Liberal ideas are so central to life in modernity that it is easy to forget that liberalism first emerged as a radical and revolutionary doctrine, culminating in revolutionary wars in the United States (1776) and in France (1789). Early liberals challenged the authority of the established church, the authority of Kings, and argued for a society with the individual at its centre. Liberalism’s fundamental claim is that individuals should be able to do what they like, as long as they respect the rights of others. Liberals believe that government is justified through the consent of the governed, and they call for a society in which individuals have the opportunity to exercise their talent and ability to rise and fall in the social hierarchy.
In stark contrast to this, many pre-liberal societies were based upon the absolute and unquestioned authority of divinely ordained monarchs who ruled over an ordered and hierarchical system where each man knew his place within a rigid social system and in which people’s moral lives were governed by the teachings of the established church.
In the 17th Century Kings claimed to rule by divine right, a doctrine propounded by Robert Filmer (1588 – 1653), and attacked by the Parliamentarians during the English Civil War. He argued that the King’s authority over his people can be traced back the authority bestowed by God on Adam, and that the King’s subjects have a duty of passive obedience to the monarch. Liberals challenged these ideas, arguing that consent is the only legitimate basis for political authority. Social contract theorists such as Thomas Hobbes (1588–1679), and John Locke (1632 – 1704) argued that authority is agreed to because, in the absence of the state’s authority, men find themselves in a state of nature, in which there is a constant state of war. Men therefore agree to form a social contract which creates a state and a sovereign with the authority to provide order.
These political and intellectual currents meant that the 19th Century was, in many ways, a liberal century. As industrialisation took off in Western Europe and America, workers moved from the towns to the cities and from agriculture into industry. The emergence of capitalist society further eroded communal life and led to the rise of individualism. Whereas in pre-liberal society men would have been tied to the land and to their feudal obligations to the aristocratic landholders, they were now free to work for themselves in factories for an emerging capitalist class. At the same time, capitalism generated a great deal of wealth and lifted the living standards of many, but this brought with it rising inequality and insecurity. In the same year as the American revolution (1776) the classical liberal thinker, Adam Smith (1723 – 1790), had argued that a free market society, in which individuals pursue their own self-interest, would lead to social good because the market would ensure that everyone’s needs are met, without the need for state interference. Classical liberals in this period argued that individuals could only be truly free in a society with a limited state and a free market.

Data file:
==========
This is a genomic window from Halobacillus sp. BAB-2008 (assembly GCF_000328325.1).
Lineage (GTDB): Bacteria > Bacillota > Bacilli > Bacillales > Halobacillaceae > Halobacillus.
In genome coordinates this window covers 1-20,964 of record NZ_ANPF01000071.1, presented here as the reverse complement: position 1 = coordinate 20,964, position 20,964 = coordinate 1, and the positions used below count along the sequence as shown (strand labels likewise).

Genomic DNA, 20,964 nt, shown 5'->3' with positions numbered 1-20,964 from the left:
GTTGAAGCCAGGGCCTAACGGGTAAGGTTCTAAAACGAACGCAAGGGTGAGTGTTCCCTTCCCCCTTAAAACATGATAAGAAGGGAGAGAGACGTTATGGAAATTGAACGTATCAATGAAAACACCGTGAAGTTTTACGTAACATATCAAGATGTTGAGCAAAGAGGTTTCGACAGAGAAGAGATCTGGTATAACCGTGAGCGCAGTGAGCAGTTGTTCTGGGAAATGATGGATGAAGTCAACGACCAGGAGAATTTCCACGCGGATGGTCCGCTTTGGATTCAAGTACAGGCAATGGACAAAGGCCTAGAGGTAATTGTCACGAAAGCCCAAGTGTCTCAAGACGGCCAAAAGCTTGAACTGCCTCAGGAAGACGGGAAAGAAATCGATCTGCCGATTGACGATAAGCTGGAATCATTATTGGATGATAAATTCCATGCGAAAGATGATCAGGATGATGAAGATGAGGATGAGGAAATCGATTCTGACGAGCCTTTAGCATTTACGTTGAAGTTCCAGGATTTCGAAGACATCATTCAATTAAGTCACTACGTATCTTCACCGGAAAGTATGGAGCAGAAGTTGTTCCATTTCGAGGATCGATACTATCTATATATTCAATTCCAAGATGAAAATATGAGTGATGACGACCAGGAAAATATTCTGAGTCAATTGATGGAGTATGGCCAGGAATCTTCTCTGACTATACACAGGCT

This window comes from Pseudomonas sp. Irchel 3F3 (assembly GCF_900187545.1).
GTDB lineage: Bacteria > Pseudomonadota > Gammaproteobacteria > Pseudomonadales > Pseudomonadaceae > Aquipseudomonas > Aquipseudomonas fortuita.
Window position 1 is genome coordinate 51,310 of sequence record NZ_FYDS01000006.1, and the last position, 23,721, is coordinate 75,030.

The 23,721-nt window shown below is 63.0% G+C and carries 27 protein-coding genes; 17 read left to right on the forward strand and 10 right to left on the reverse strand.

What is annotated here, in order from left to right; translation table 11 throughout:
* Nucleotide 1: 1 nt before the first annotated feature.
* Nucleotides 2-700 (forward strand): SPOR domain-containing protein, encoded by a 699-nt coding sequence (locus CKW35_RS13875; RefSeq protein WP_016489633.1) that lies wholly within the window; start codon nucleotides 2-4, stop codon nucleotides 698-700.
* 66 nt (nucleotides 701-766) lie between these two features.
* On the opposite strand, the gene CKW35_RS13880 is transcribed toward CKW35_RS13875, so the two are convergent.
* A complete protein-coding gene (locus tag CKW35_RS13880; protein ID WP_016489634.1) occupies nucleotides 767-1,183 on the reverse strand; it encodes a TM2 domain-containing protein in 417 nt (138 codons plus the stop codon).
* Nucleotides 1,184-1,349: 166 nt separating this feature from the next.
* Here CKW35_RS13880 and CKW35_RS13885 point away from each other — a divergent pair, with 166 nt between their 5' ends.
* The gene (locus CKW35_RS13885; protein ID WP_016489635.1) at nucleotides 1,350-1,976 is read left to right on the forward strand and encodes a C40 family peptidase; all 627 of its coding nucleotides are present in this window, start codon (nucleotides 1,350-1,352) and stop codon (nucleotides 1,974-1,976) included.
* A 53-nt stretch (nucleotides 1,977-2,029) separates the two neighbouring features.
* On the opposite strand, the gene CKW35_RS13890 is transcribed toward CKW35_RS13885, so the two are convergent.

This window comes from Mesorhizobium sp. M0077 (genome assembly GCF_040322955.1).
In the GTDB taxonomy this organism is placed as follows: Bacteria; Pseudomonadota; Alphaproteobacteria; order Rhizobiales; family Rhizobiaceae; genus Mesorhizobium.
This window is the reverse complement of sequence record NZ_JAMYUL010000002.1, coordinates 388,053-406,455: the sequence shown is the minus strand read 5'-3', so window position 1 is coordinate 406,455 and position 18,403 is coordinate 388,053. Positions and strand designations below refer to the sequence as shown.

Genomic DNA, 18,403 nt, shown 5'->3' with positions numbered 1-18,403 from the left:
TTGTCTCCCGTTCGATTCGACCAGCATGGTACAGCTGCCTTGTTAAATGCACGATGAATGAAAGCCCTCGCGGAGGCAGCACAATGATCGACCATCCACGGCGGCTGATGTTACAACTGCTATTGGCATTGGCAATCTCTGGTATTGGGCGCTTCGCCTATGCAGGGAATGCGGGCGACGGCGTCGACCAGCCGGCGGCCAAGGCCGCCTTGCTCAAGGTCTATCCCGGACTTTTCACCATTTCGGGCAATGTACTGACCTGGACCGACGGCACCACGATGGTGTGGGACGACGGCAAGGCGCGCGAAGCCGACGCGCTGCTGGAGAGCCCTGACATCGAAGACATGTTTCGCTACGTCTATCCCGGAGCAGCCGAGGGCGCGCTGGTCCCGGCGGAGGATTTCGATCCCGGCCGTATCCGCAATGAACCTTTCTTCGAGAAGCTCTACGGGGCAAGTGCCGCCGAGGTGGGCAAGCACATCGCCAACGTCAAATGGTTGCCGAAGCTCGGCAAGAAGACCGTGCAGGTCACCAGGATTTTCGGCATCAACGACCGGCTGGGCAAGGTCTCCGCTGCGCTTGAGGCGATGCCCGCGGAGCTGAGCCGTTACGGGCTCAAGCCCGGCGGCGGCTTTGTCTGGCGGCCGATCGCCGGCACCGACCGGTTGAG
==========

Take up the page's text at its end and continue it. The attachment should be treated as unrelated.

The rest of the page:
Finally, in the 20th Century, a new branch of liberalism emerged which argued that for more state intervention into the lives of individuals. Whereas classical liberals had seen the state as a potential threat to individual liberty, modern liberals argued that liberty can only be maximised if individuals have the support to develop their capabilities, in order to reach their potential. This led to the development of the Welfare State by William Beveridge (1879 – 1963), who argued that the state should provide healthcare, education, and a safety net for people who find themselves temporarily out of work. These ideas were furthered by the American philosopher,John Rawls (1921-2002), who argued that liberals should favour a society that works to the benefit of the least advantaged; because this is what we would all agree to if we weren’t biased by pushing our own interests forward. Rawls’ claim is that we should think about matters of justice from behind a ‘veil of ignorance’ that prevents us from knowing pertinent factors about ourselves, such as our race, our gender, our socio-economic position and our religion. His thought is that if we don’t know these facts about ourselves, we will agree to a society that looks after the least advantaged, because we would worry that (upon removing the veil) we might find ourselves at the bottom of society.
There’s a great Radio 4 series that covers the history of English Liberalism which is well worth listening to.